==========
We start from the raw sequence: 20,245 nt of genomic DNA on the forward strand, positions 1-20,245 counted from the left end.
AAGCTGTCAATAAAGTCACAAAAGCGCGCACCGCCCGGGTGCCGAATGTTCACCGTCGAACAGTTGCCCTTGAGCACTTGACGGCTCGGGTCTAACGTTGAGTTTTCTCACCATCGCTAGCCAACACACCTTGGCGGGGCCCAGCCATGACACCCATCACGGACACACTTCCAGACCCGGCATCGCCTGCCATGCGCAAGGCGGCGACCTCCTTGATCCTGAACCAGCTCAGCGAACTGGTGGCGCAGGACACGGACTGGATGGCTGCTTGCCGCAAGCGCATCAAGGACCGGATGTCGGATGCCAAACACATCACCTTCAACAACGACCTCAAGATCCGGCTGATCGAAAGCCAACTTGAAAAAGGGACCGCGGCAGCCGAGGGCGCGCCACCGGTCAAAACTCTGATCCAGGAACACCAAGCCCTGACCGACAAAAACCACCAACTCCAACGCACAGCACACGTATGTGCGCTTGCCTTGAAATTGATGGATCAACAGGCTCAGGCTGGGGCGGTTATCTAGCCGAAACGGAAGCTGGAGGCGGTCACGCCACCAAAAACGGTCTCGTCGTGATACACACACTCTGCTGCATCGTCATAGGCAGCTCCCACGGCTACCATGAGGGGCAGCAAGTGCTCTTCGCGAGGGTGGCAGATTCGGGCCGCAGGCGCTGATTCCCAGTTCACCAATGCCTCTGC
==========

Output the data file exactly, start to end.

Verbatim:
We start from the raw sequence: 20,245 nt of genomic DNA on the forward strand, positions 1-20,245 counted from the left end.
AAGCTGTCAATAAAGTCACAAAAGCGCGCACCGCCCGGGTGCCGAATGTTCACCGTCGAACAGTTGCCCTTGAGCACTTGACGGCTCGGGTCTAACGTTGAGTTTTCTCACCATCGCTAGCCAACACACCTTGGCGGGGCCCAGCCATGACACCCATCACGGACACACTTCCAGACCCGGCATCGCCTGCCATGCGCAAGGCGGCGACCTCCTTGATCCTGAACCAGCTCAGCGAACTGGTGGCGCAGGACACGGACTGGATGGCTGCTTGCCGCAAGCGCATCAAGGACCGGATGTCGGATGCCAAACACATCACCTTCAACAACGACCTCAAGATCCGGCTGATCGAAAGCCAACTTGAAAAAGGGACCGCGGCAGCCGAGGGCGCGCCACCGGTCAAAACTCTGATCCAGGAACACCAAGCCCTGACCGACAAAAACCACCAACTCCAACGCACAGCACACGTATGTGCGCTTGCCTTGAAATTGATGGATCAACAGGCTCAGGCTGGGGCGGTTATCTAGCCGAAACGGAAGCTGGAGGCGGTCACGCCACCAAAAACGGTCTCGTCGTGATACACACACTCTGCTGCATCGTCATAGGCAGCTCCCACGGCTACCATGAGGGGCAGCAAGTGCTCTTCGCGAGGGTGGCAGATTCGGGCCGCAGGCGCTGATTCCCAGTTCACCAATGCCTCTGC